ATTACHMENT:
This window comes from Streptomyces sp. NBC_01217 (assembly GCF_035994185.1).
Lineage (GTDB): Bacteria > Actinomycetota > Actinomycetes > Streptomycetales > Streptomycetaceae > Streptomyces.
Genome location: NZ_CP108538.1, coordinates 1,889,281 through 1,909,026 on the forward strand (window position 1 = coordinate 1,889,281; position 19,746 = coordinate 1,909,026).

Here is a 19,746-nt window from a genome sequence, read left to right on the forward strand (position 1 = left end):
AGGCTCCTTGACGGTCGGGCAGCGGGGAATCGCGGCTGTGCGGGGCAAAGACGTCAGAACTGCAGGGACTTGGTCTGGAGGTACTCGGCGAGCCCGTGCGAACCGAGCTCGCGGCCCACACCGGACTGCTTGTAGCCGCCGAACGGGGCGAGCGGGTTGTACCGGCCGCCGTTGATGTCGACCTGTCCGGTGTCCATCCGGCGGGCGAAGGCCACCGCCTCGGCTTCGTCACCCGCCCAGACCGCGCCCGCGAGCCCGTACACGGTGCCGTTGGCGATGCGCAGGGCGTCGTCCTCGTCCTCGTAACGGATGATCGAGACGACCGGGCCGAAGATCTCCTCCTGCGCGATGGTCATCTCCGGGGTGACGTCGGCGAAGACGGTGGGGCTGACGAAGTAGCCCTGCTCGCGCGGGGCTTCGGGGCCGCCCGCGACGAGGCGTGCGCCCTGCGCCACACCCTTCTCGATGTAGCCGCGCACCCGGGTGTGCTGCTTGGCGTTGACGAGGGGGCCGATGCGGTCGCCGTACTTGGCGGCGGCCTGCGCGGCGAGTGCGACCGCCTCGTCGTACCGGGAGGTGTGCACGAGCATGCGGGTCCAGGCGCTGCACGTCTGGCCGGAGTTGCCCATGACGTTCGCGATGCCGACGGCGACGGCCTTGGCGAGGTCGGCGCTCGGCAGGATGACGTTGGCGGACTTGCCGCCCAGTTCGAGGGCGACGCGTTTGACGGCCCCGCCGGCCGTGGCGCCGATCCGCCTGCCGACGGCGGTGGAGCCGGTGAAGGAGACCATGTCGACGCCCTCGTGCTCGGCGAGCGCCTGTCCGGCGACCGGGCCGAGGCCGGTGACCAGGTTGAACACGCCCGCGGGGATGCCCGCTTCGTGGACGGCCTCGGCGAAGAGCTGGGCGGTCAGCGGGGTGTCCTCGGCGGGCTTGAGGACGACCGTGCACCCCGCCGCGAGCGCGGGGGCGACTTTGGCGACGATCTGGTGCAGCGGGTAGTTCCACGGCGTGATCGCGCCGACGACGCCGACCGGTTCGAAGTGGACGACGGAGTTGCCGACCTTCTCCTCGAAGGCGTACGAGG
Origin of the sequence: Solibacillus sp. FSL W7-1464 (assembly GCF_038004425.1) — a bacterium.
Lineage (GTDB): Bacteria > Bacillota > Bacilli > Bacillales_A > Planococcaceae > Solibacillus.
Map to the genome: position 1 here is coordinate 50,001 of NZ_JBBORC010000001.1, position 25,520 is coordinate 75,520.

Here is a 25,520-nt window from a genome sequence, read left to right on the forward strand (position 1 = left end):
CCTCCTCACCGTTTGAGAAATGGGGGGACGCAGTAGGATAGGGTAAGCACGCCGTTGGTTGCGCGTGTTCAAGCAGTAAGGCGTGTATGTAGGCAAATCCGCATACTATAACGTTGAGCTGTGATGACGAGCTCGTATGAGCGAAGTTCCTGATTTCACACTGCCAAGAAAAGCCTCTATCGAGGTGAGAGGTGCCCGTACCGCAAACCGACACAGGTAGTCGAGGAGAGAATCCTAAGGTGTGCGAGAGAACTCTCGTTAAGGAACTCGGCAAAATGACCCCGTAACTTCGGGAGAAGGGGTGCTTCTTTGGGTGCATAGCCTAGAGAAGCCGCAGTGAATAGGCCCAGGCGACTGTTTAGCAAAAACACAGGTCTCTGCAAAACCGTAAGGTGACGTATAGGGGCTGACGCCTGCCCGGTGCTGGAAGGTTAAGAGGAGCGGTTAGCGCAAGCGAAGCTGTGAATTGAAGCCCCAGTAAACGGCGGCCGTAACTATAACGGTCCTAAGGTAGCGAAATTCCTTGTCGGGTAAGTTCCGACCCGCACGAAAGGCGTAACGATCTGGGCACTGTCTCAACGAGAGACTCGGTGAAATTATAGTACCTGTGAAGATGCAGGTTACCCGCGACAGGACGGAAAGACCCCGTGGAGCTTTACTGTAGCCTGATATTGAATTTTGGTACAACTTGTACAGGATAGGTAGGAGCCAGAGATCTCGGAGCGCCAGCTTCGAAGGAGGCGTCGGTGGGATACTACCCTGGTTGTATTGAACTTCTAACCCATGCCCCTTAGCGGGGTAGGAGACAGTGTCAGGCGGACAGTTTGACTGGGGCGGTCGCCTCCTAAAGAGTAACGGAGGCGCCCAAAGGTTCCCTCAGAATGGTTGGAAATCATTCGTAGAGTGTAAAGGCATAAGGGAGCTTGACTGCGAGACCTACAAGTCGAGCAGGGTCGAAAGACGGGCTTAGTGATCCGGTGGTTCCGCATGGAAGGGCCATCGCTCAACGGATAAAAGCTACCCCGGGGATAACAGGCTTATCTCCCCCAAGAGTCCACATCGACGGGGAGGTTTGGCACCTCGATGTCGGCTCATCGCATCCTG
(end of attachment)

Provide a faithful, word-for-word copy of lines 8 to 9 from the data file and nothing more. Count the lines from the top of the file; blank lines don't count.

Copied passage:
Map to the genome: position 1 here is coordinate 50,001 of NZ_JBBORC010000001.1, position 25,520 is coordinate 75,520.

Here is a 25,520-nt window from a genome sequence, read left to right on the forward strand (position 1 = left end):